Continuing our exploration of American suburbia we have another film that explores family issues in the modern day. However, unlike the Burnhams of American Beauty, the Fowlers in In the Bedroom are initially a well-adjusted happy clan who live a comfortable existence in the small town of Camden, Maine.
Father Matt is the town’s GP whilst Ruth teaches singing at the local school, meanwhile their son Frank is training to be an architect. The Fowlers lives are full of poker games, barbecues and trips to luxurious cabins; however everything changes when Frank starts to date the much older Natalie Strout. Natalie doesn’t come alone; as she has two young sons as well as an abusive ex-husband who turns up every now and then expecting to reunite with her at some point. It’s Natalie’s ex-husband Richard who changes the course of the film when he storms the family home and shoots Frank dead. From then on the film explores the theme of grief with both Ruth and Matt dealing with the incident in different ways. Matt tries to put a brave face on things and attempts to return to work however it’s later made clear that he isn’t coping as well as he should. Meanwhile Ruth becomes a lot more withdrawn and it takes it a while to go back to the school to train her choir for the upcoming Labour Day concert. Director Todd Field and co-writer Robert Festinger; who based their script on Andre Dubus’ short story Killings, perfectly pace the first two thirds of their story. I felt that Ruth and Matt’s ultimate argument occurred at the right time with both throwing the finger of blame at each other. Where the film lost me was in its final act, where Matt finally attempts to extract vengeance for his son’s death. These final scenes felt out of place with what had happened up to this point however I felt that Field and Festinger pulled it back with a rather open-ended final scene.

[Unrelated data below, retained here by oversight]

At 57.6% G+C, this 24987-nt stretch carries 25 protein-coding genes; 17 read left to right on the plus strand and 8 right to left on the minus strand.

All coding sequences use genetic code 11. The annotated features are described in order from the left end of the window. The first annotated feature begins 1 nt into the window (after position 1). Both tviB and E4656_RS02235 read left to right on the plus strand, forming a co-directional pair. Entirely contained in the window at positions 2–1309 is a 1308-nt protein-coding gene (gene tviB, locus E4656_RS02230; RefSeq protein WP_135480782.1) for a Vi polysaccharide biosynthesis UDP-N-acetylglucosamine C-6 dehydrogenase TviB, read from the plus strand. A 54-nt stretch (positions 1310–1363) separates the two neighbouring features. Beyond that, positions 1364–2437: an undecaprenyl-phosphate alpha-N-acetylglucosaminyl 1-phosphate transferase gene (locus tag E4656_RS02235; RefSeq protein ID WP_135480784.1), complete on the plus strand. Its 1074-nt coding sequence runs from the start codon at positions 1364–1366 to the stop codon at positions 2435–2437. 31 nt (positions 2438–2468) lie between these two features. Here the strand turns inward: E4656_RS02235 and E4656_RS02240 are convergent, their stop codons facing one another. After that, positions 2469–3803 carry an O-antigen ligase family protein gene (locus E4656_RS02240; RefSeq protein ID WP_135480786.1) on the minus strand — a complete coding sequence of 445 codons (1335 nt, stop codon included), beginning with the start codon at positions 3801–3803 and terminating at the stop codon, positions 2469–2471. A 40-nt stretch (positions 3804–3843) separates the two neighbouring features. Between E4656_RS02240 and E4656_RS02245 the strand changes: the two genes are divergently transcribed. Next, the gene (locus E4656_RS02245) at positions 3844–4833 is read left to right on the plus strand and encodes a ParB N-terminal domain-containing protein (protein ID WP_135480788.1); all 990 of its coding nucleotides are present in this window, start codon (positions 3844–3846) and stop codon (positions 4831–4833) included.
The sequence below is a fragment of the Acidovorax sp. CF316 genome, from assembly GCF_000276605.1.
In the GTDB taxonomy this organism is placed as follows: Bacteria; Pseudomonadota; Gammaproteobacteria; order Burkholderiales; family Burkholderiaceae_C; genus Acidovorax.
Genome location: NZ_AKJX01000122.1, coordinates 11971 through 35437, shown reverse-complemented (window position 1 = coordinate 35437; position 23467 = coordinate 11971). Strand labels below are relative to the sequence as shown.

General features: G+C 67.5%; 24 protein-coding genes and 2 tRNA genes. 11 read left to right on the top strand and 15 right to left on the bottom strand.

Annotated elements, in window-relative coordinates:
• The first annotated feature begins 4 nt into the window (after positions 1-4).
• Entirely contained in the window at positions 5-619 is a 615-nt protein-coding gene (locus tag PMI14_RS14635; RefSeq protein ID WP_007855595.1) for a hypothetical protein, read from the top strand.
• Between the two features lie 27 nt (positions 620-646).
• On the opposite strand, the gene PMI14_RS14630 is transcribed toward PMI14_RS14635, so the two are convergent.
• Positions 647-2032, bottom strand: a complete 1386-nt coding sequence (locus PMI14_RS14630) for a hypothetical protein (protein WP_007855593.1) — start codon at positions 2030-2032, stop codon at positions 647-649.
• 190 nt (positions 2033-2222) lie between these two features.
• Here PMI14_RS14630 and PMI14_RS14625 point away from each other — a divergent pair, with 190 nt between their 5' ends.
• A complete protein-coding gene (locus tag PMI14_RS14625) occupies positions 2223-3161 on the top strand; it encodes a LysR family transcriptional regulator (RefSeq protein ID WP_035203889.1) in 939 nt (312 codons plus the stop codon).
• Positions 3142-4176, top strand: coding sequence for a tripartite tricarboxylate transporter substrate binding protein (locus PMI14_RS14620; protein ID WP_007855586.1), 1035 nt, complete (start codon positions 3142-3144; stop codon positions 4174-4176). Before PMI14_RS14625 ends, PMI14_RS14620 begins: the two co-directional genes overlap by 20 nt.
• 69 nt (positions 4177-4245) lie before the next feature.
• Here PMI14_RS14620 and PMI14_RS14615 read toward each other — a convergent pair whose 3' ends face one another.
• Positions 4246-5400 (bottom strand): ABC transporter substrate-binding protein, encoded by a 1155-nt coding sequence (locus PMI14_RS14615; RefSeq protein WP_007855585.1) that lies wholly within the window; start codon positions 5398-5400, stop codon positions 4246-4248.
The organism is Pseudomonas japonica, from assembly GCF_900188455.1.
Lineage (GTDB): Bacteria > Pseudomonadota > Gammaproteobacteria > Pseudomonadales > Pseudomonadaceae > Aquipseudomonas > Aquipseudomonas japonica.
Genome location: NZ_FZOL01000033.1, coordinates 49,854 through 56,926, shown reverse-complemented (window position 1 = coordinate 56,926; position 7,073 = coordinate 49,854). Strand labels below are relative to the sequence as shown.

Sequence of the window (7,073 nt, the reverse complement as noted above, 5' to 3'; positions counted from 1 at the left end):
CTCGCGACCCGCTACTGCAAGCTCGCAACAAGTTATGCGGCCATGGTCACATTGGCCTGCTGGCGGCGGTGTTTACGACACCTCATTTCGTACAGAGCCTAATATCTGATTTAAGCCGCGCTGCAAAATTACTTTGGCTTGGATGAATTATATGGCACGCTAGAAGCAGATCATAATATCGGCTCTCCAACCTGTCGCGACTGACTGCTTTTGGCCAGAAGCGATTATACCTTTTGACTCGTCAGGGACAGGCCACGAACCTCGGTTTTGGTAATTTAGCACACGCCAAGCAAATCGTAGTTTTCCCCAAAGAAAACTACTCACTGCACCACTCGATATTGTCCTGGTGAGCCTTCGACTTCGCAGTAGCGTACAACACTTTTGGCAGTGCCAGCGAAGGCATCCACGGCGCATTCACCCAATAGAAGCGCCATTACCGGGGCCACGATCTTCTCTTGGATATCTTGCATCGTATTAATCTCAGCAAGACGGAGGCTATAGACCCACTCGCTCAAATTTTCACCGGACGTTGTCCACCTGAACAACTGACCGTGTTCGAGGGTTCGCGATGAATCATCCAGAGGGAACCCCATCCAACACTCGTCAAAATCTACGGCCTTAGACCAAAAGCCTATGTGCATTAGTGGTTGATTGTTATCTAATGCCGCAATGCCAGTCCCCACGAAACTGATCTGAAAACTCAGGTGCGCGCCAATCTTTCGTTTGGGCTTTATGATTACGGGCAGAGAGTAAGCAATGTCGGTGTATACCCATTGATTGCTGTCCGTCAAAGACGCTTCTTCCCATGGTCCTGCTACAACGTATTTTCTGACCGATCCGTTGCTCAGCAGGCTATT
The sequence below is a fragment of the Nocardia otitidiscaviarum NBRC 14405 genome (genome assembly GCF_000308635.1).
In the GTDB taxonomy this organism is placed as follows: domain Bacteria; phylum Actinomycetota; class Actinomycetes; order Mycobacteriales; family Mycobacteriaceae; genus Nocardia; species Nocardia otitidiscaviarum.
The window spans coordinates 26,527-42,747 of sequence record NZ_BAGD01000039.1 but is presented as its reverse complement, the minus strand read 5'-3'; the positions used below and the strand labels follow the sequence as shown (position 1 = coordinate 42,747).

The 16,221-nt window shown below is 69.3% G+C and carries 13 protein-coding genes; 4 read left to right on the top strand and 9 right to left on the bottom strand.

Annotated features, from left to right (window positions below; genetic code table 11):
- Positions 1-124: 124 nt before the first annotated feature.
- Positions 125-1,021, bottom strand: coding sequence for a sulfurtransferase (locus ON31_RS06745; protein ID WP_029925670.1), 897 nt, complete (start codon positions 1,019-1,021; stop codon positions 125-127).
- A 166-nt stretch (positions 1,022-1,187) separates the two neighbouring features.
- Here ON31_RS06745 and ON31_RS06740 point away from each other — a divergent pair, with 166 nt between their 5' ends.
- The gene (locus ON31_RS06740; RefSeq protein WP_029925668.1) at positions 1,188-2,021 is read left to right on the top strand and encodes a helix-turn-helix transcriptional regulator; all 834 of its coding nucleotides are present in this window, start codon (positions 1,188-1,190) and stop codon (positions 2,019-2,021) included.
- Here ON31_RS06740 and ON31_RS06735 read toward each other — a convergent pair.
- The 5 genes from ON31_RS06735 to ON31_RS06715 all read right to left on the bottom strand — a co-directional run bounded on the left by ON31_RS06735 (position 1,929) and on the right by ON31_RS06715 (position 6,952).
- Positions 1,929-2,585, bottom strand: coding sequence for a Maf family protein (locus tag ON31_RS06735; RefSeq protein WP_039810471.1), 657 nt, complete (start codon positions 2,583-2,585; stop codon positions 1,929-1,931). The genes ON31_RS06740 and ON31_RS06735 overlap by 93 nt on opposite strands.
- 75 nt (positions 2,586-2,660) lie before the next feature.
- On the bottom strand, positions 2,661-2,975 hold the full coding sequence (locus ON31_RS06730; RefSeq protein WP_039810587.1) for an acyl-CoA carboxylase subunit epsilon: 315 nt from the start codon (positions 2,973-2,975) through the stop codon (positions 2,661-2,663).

Something that was great throughout the course of In The Bedroom were the performances given by Sissy Spacek and Tom Wilkinson as Ruth and Matt. One great thing about doing this challenge is watching the entire span of an actor’s career and that’s what I feel I’ve done with Sissy Spacek. From her idealistic roles in Coal Miner’s Daughter and Missing, In the Bedroom sees her deal with much more of a down-to-Earth matriarch. However, Spacek’s outstanding ability is demonstrated here as she is able to say so much with a sudden glance or the smoking of a cigarette. The grief that Ruth feels is conveyed brilliantly by Spacek especially in an almost inconsequential scene at a log cabin where she chats with an old friend. It’s also great to see Tom Wilkinson graduate from British films to playing the lead in an American production where he’s able to showcase his extraordinary skills. Wilkinson brings a charm to the character of Matt however I didn’t believe his descent into darkness in the aforementioned final scenes.
Both Wilkinson and Spacek were nominated for Oscars for their performances as was Marisa Tomei for her turn as the tortured Natalie. As a big fan of Tomei’s I was upset when she had little to do following Frank’s death although her earlier scenes were more than enough to put her in the Supporting Actress category. Antonio Calvache’s cinematography was perfect as he sometimes focused on a specific part of a character’s body rather than their facial features. This often gave the character’s more depth and allowed us to see through the eyes of Ruth and Matt. Also worth a mention is the haunting music that Ruth is teaching her choir for the concert; this music is added to several of the film’s pivotal scenes which gives them a certain eerie edge. It’s a shame that In the Bedroom isn’t as well remembered as American Beauty because in my opinion it’s the superior product. Despite a wonky third act; In the Bedroom is still a brilliant piece of film-making that explores what happens when a shocking incident affects a seemingly normal suburban family.